Lucky for me the “dermatology TV” switches at this point to a game-show type quiz.  Edward begins playing this with a man sitting close by.  The question is, “Which item is not required to be listed on food packaging ingredients?  Fiber, Artificial Flavors, Artificial Colors or Caffeine.”

The patient man and I both call out “fiber!”  Edward, however, shakes his head at us.  “It’s caffeine, people!  Caffeine is the answer!”  The man and I exchange doubtful looks.  And then the answer shines forth: “See!  It’s caffeine.  I told you!” Edward chortles gleefully.  The man addresses Edward, “Boy, I need to take you to Vegas.  You’ve got winning in ya!”

Yes, Vegas!  What a perfect place for Edward!

At this point, he’s finished with “dermatology TV” and rushes up to the receptionist before I can really grab him, and asks, “What does ‘D’ mean in Roman numerals?  My mommy doesn’t know…”  Lucky for us, our name is now called and we rush to the back, Edward rumbling on about what “X” and “L” and “V” mean as I encourage him down the hall.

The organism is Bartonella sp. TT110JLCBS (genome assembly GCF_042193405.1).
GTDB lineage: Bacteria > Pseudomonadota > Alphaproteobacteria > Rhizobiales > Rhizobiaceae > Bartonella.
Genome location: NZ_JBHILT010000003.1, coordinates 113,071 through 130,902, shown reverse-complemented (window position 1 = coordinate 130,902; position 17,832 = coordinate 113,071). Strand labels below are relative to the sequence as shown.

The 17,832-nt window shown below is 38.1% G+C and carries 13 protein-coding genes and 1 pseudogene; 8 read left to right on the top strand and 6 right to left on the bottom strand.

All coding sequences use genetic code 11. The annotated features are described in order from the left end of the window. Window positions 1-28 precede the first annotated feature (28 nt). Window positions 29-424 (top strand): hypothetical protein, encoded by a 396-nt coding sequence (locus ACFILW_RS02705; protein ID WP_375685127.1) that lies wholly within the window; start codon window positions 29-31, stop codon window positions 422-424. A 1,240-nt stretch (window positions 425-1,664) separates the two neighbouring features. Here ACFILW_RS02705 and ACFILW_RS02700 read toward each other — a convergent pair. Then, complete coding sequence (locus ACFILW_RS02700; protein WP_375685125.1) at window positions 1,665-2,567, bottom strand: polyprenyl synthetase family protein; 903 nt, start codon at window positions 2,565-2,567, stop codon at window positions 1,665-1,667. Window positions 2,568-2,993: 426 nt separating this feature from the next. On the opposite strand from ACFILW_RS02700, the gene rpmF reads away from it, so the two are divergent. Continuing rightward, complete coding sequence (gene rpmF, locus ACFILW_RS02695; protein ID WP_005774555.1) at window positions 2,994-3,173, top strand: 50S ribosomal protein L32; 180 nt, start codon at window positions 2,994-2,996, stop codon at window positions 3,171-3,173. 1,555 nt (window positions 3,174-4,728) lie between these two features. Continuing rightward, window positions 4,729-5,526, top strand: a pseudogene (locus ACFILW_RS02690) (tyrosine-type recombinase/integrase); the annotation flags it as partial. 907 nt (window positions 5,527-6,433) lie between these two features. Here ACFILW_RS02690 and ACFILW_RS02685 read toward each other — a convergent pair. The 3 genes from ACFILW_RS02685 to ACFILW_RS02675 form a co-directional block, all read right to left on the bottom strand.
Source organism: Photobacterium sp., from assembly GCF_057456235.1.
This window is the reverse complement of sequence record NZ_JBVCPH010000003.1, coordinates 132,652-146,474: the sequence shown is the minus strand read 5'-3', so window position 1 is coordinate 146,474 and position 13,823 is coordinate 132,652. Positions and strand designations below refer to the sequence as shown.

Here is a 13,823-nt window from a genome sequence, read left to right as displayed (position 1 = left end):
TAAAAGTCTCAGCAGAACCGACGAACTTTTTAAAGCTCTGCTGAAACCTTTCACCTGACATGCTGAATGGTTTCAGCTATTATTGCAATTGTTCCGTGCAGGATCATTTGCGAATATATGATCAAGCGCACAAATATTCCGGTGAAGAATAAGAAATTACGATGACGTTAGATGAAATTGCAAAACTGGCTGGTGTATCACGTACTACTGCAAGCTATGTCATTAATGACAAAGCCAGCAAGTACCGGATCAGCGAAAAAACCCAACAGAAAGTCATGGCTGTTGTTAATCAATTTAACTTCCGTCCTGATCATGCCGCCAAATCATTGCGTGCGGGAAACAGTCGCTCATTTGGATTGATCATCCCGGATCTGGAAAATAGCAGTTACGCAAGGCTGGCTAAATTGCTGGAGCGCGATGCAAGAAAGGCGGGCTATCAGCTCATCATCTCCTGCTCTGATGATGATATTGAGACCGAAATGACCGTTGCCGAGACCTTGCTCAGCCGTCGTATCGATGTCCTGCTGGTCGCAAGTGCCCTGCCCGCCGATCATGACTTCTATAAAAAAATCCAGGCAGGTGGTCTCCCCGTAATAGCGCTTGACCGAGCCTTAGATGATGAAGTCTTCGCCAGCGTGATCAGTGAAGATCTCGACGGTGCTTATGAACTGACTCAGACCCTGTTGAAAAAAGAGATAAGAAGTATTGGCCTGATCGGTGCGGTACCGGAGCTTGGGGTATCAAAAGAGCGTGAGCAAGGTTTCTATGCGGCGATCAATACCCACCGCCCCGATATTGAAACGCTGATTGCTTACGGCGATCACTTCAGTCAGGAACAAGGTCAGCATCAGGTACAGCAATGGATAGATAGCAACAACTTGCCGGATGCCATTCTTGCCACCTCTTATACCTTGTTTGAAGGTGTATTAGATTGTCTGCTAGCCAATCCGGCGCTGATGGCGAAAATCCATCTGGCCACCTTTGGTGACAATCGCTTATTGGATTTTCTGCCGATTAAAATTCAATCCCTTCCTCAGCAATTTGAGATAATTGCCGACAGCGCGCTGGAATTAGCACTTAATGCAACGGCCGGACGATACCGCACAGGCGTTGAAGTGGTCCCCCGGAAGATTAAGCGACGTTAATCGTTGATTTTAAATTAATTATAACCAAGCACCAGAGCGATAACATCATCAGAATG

Joseph has a few small warts on his knee, and we are here to have those removed.  Our doctor, who is also a personal friend, tells Joseph he can choose between the painful “freezing” or something called “blistering beetle juice,” guaranteed to be pain-free.

Naturally he chooses the “beetle juice,” and Edward perks up from his Diji hand-held game at the mention of “beetle.”  Thankfully, it’s a fast-application and we’re out in the waiting room before we can blink an eye, the beetle juice topic well at hand.  “Do you think that lady is going to have the beetle juice put on her hand?  What about that man over there?  Will he need beetle juice or something for his acne…”

And with that, we are out the door, into the sunshine, shuffled in the van.  I put them both in the van and close the door, lingering a few moments to enjoy the sunshine and brief parking lot solitude.

Just in case you are curious, here’s the beetle:


Thanks to Austin and Elise who had the photo!

In another odd twist, this beetle is also the source for “Spanish Fly!”

Wonders never cease…

Posted on 17 April '09 by , under Humor/Disconnected Miscellany. 18 Comments.

Where Have I Been??